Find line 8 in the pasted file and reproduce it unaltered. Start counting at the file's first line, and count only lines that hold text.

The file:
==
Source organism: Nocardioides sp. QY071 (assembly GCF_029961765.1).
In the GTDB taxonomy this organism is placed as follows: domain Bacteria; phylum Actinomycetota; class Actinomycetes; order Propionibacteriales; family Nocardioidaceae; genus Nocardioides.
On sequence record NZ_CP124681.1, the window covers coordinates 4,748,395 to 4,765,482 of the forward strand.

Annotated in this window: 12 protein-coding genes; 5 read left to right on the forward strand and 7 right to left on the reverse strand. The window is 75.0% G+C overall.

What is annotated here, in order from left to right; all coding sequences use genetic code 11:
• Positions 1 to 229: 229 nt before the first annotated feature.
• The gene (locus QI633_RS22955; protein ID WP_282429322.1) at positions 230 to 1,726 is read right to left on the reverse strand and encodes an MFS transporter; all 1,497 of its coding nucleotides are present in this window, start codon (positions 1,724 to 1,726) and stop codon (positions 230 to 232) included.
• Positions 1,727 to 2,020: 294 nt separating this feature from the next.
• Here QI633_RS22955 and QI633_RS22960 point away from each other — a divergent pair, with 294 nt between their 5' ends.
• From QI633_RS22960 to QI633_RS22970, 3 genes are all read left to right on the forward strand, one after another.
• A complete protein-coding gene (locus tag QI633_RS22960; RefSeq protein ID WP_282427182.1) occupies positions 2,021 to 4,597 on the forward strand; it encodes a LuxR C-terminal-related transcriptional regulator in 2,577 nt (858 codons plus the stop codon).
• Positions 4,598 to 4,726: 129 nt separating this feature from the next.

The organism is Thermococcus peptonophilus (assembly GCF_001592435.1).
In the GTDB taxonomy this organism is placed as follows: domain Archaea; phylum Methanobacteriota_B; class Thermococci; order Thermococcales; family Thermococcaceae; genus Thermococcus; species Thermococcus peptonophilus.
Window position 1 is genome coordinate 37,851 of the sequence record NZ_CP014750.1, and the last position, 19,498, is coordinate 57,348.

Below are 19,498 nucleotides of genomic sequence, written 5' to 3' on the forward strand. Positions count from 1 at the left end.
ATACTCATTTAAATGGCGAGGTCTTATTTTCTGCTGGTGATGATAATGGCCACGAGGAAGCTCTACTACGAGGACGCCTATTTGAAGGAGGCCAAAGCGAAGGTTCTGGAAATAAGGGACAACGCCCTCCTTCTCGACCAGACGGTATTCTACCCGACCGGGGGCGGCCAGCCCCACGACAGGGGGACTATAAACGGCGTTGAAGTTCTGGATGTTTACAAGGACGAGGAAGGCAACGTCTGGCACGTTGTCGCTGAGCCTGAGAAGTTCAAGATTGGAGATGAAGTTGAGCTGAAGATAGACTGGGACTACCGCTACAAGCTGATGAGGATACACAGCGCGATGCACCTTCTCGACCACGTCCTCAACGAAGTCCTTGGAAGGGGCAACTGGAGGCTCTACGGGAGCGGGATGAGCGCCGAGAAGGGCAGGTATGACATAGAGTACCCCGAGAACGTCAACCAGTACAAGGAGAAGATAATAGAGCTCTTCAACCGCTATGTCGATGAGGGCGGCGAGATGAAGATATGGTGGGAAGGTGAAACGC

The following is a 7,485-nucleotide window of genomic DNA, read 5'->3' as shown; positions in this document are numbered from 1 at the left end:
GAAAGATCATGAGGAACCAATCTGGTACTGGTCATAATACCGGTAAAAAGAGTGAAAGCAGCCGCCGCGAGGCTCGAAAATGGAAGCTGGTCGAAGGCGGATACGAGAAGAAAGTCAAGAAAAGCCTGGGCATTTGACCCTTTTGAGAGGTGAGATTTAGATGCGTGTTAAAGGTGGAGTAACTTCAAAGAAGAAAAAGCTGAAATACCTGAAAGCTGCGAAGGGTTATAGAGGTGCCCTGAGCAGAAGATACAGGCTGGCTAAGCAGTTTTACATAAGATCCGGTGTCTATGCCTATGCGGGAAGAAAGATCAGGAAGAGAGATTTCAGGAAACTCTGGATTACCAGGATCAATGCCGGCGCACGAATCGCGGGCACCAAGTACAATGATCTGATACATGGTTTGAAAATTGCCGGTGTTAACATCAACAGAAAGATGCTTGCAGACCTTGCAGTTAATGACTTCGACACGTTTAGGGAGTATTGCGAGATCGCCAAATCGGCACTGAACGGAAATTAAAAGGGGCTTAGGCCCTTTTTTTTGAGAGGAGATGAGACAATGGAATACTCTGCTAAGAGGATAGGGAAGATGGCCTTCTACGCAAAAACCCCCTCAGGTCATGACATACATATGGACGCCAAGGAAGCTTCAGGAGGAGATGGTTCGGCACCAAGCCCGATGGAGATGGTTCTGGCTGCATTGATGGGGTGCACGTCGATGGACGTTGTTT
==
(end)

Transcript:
• Positions 1,727 to 2,020: 294 nt separating this feature from the next.